Fritillaria flowers, which resemble bells nodding in the breeze, are a beautiful and unique addition to any spring garden. There are more than 100 species of Fritillaria, ranging in size from the small Michael’s flower to the large and bold crown imperial. Fritillaria flowers come in many colors, including white, yellow, chocolate, orange, red, and purple. Some Fritillaria flowers are two-toned or have patterns on them. Though not as popular as some other flowers, Fritillaria deserve more attention and use in landscaping.
SPANISH BLUEBELLS (Hyacinthoides hispanica)
This plant does best in full sun to partial shade and blooms in mid-spring. It has an upright spreading habit and grows to be 8 to 18 inches tall and 8 to 12 inches wide. It is a good choice for naturalizing in woodland settings, beds and borders, and underneath deciduous trees and shrubs.
The Spanish bluebell is a flower that is bell shaped and is known to be a very vibrant blue. It is also known to be able to handle different soil and light conditions very well. The plant is also known to be able to multiply and naturalize itself very well, to the point where it might become invasive in some regions.
WINTER ACONITE (Eranthis hyemalis)
This plant does well in zones 4-7 in full sun to partial shade. It blooms in late winter to early spring. It has a low spreading habit and is only 3 to 6 inches tall and wide. You can plant it underneath winter blooming shrubs such as witch hazel or viburnum. You can also naturalize it in woodland settings, borders, rock gardens, and lawns.
Cheerful yellow buttercup-like flowers on this groundcover bloom in late winter or early spring, even before the first crocus. Each flower is surrounded by a collar of divided leaf bracts, with dark green foliage emerging after the flowers fade. Winter aconite spreads readily and looks great combined with other early bloomers like snowdrop, species crocus, and hellebores. Plant a mass of them for the greatest impact in your landscape.
BUYING, PLANTING, AND GROWING SPRING FLOWERING BULBS
When to buy spring blooming bulbs:
Buy bulbs from online sources or garden centers from late summer to mid fall for the best selection. Garden centers carry potted bulbs in spring, though the selection is limited.
How to choose good bulbs:
Select bulbs that are big and solid. Shy away from bulbs that are natural, shriveled, or cracked.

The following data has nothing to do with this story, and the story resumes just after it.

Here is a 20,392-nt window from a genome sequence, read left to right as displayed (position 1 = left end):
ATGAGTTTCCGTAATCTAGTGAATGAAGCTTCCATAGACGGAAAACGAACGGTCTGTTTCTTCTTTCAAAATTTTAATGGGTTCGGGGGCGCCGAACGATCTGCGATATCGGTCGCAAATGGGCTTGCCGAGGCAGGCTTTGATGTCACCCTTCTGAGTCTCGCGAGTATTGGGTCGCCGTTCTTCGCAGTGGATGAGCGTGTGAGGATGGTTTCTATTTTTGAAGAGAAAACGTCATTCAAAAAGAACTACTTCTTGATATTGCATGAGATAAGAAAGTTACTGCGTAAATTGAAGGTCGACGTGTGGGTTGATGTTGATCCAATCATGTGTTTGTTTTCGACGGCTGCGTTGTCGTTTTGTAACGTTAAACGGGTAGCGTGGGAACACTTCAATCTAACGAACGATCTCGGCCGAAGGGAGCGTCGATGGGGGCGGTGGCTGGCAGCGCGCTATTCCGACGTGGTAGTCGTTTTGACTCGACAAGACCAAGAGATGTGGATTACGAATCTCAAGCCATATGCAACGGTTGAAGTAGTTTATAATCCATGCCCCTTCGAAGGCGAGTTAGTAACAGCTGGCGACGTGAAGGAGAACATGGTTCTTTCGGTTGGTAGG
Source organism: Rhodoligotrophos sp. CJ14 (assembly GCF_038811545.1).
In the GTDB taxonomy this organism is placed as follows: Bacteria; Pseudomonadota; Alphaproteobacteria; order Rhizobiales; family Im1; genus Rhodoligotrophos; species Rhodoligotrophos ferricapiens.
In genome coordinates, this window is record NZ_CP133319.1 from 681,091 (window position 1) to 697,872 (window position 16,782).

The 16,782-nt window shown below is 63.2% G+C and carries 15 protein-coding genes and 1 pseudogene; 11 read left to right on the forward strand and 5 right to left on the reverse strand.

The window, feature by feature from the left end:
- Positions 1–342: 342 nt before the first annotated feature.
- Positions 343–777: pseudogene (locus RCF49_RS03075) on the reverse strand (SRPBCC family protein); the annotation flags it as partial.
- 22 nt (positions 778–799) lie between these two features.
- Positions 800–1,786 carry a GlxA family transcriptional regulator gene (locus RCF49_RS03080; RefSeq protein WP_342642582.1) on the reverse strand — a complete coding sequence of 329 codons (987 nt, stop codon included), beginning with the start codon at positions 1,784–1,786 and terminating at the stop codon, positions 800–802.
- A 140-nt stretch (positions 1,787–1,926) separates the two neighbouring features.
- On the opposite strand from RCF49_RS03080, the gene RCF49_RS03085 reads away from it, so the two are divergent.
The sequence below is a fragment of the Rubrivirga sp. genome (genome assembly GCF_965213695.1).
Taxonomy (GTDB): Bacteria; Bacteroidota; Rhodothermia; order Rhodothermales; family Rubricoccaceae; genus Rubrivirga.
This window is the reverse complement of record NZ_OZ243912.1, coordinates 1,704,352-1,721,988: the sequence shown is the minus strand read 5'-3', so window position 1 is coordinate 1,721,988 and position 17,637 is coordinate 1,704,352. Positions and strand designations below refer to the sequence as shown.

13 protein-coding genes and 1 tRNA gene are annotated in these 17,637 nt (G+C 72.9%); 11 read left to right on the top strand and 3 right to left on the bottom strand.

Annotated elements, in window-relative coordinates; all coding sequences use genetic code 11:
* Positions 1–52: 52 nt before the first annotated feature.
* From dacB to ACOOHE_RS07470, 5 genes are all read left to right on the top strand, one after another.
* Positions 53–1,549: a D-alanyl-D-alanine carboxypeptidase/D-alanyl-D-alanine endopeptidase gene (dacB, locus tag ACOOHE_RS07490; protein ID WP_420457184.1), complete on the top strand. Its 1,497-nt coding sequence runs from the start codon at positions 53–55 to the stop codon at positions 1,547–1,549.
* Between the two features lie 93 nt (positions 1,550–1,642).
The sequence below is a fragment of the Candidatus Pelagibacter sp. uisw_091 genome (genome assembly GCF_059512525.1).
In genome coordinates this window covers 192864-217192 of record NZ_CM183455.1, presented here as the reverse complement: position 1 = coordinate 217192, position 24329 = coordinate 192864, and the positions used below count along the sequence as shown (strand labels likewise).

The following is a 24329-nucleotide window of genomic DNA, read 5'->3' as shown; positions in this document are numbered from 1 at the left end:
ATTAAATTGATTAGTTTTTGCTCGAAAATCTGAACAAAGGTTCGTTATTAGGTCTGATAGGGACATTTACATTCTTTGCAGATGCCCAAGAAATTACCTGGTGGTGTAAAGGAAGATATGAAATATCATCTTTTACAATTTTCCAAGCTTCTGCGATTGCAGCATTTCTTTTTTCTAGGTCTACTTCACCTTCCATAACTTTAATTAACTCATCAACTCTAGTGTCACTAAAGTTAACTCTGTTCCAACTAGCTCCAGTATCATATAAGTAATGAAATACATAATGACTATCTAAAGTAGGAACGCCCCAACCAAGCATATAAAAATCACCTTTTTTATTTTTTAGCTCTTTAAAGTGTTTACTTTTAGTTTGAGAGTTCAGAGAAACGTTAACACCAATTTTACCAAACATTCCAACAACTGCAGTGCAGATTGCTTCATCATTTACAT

When to plant spring bulbs:
In areas with colder climates, it is best to plant bulbs in either September or October, before the first hard frost of the season. For those in warmer regions, it is best to wait until the weather has cooled off some, typically in October or early November. However, in zones 9-11, bulbs should be treated as annuals. If planting bulbs that require pre-chilling, do so for 12 to 16 weeks and then plant them in the spring.
Where to plant spring bulbs:
Choose a site for planting that has the proper conditions for each variety of plant, taking into consideration the amount of light, temperature, and type of soil.
How to plant spring bulbs:
- Amend the planting area with compost or other organic matter, making sure there is adequate drainage to prevent bulb rot. For containers, use a high quality all-purpose potting mix.
- Plant bulbs at the proper depth, 2 to 3 times deeper than the bulb diameter. Place with the pointed side up and the root side down. Space smaller bulbs 3 to 4 inches apart; larger bulbs can be spaced 4 to 6 inches apart. Bulbs in containers may be grouped closer together. Plant in clumps of 6 to 12 or more for the greatest impact.
- In areas where rodents are a problem, bulbs may need to be protected with wire mesh or other deterrent.
Fertilizing spring bulbs:
Apply a slow-release granular fertilizer at the time of planting. This will help roots become established before winter sets in. Reapply annually when plants begin showing spring growth.
Watering spring bulbs:
Water planting area deeply immediately after planting and again before the ground freezes. When bulbs first show growth in spring, resume watering once a week or so if there hasn’t been measurable rain. Avoid overwatering to prevent bulb rot. Bulbs planted in containers dry out more quickly, so will need to be watered more frequently. Keep soil moist until bulbs die back completely.
Care after blooming:
After plants have flowered, let the leaves die back on their own. This way, the plant can store energy in the bulb for next year. Plant bulbs near perennials, such as hosta, which will grow and cover the bulb leaves. Once the leaves are entirely brown, clean them up.
Replacing bulbs every few years will result in more flowers. To do this, first dig up the bulbs, divide them, and replant them with some space in between each one.